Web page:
Skip to main content

Support During the California Wildfires

Support During the California Wildfires

By Spencer Spotts | August 25, 2020
ETR Marketing and Communications, ETR

Over the past few months, summer wildfires have once again ignited across the country, especially hitting areas of California with high intensity during a time with already stretched and limited resources. As a California-based organization, we are acutely aware of how deeply this impact is felt by individuals and communities across the state. While some face evacuation, even more are experiencing the repercussions of the wildfire crisis emotionally, mentally, and spiritually. The implications of vicarious trauma, compassion fatigue, overlapping health crises, and extremely poor air quality that restricts us to staying indoors can have a widespread effect on our mental health. Combined with the existing stress and anxiety as a result of the COVID-19 pandemic and the ongoing ramifications of health inequities, we recognize just how terrifying, exhausting, and catastrophic this moment in time feels for many people across California.

We are dedicated to practicing our value of being responsive to emerging needs and trends not only in our products and services, but within our workplace and communities at large as well. As such, we are providing some tips and resources for understanding and responding to the emotional distress and mental health challenges triggered by these events. We welcome you to share these with family, colleagues, and friends who may be impacted.

Understanding Emotional Distress and Wildfires

Wildfires and other large-scale natural disasters can have a variety of impacts on the emotional and mental health of individuals, even after the disastrous event has ended. The American Psychological Association (APA) and SAMHSA identify the following as a few common responses:

  • “Feelings become intense and sometimes are unpredictable”
  • “Thoughts and behavior patterns are affected”
  • “Recurring emotional reactions are common”
  • “Interpersonal relationships can become strained, especially in temporary housing”
  • “Physical symptoms may accompany the extreme stress”

In addition to stress and anxiety, individuals may also experience episodes of depression, painful grief, shock, denial, irritability, and disrupted sleep. It is important to remember that there is no “right” or “wrong” way to react to emotional distress and trauma from disastrous events. 

Other factors can also exacerbate these stress responses, such as being a child or adolescent, experiencing the loss of a loved one or home to the wildfire, or having previously experienced traumatic stress from a wildfire or natural disaster.

Supporting Youth and Children

Young people and children may need specific support to help in understanding and coping with the stress and trauma of natural disasters like these. Experts from APA recommend taking steps such as allowing for higher levels of dependency and affection than usual, creating ongoing opportunities for playfulness and play activities, and fostering a space for older children to openly communicate about their experiences and feelings with you.

The California Department of Public Health also encourages parents and caregivers of children to limit the intake of news and media related to wildfires, maintaining a sense of routine and schedule (as much as possible), and avoiding the tendency to provide comfort in the form of ungrounded promises (such as “this won’t ever happen again”).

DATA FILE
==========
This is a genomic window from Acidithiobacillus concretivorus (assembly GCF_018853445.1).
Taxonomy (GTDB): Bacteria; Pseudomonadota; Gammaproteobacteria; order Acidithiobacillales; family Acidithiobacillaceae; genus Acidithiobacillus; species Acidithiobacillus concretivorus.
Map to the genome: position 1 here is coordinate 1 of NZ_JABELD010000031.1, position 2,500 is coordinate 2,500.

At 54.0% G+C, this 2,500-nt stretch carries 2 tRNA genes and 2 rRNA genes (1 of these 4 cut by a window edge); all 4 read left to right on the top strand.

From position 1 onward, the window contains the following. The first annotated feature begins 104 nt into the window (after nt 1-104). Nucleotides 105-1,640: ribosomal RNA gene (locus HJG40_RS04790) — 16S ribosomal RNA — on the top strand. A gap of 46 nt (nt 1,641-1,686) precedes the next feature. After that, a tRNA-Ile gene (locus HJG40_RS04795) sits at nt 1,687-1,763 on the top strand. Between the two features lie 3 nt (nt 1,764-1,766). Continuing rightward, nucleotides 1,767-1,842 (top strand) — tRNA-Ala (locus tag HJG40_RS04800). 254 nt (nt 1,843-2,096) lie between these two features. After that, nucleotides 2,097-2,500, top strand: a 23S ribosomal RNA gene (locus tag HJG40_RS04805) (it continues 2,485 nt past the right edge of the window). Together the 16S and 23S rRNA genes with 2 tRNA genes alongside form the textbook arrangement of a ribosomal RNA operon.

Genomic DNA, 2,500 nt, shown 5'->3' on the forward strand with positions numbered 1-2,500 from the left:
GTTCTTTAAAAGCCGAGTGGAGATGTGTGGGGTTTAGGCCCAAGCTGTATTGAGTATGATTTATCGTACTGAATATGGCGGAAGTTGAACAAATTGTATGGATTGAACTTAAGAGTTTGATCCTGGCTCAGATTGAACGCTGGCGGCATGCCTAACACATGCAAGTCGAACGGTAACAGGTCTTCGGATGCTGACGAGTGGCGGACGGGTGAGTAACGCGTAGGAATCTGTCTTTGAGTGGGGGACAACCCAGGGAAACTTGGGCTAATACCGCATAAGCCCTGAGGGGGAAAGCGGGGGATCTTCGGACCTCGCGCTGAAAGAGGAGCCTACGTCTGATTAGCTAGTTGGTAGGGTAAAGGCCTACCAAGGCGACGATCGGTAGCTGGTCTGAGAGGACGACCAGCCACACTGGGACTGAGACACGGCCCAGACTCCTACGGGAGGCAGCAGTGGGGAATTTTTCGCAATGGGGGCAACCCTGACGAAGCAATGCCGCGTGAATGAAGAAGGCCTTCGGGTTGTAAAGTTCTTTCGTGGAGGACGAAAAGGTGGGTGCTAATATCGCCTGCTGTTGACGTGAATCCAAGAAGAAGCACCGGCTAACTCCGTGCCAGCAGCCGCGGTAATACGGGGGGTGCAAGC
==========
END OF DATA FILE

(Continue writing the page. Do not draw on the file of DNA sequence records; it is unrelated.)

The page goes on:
Connecting with Free Emotional Distress Resources

The following are free community resources accessible for you to help with coping and processing the impacts of these wildfires:

Free Disaster Distress Hotline
The Disaster Distress Hotline provides free 24/7/365 crisis counseling and support to those experiencing emotional distress related to natural disasters. This toll-free, multilingual, and confidential crisis support service is available to all residents in the United States and its territories.  Calls and texts are answered by trained, caring counselors from crisis call centers located throughout the United States. Standard text and data message rates will apply when texting from mobile phones.

Call 1-800-985-5990 (Spanish, press “2”)
English: Text "TalkWithUs" to 66746
Spanish: Text “Hablanos” to 66746

Optum Free Help Line
Optum, a leading health and behavioral health services company, is offering a free emotional-support help line. The toll-free number will be open 24 hours a day, seven days a week, for as long as necessary. The service is free of charge and open to anyone. Specially trained Optum mental health specialists help people manage their stress and anxiety so they can continue to address their everyday needs. Callers may also receive referrals to community resources to help them with specific concerns, including financial and legal matters.

Call 866-342-6892 to connect with the Optum Free Help Line.

Free Online Mindfulness Exercise from ETR
Practicing mindfulness during times of heightened emotional intensity can be a helpful tool in managing symptoms of emotional distress. Plus, mindfulness can be practice anywhere at any time! Use this free online mindfulness practice exercise from Stephanie Guinosso, Senior Research Associate at ETR, to help you with coping and responding to the traumatic impact of these wildfires.

Access Stephanie’s mindfulness exercise here.

 

Spencer Spotts (they/them/theirs and he/him/his) is the Marketing Coordinator at ETR. They create and coordinate science-based, forward-thinking, inclusive marketing content for internal and external newsletters, blogs, and other platforms across multiple ETR initiatives and projects. He can be reached at spencer.spotts@etr.org.

Sign up for the ETR Health Newsletter.

Social Media :

  • YouTube
  • LinkedIn
  • Twitter
  • Facebook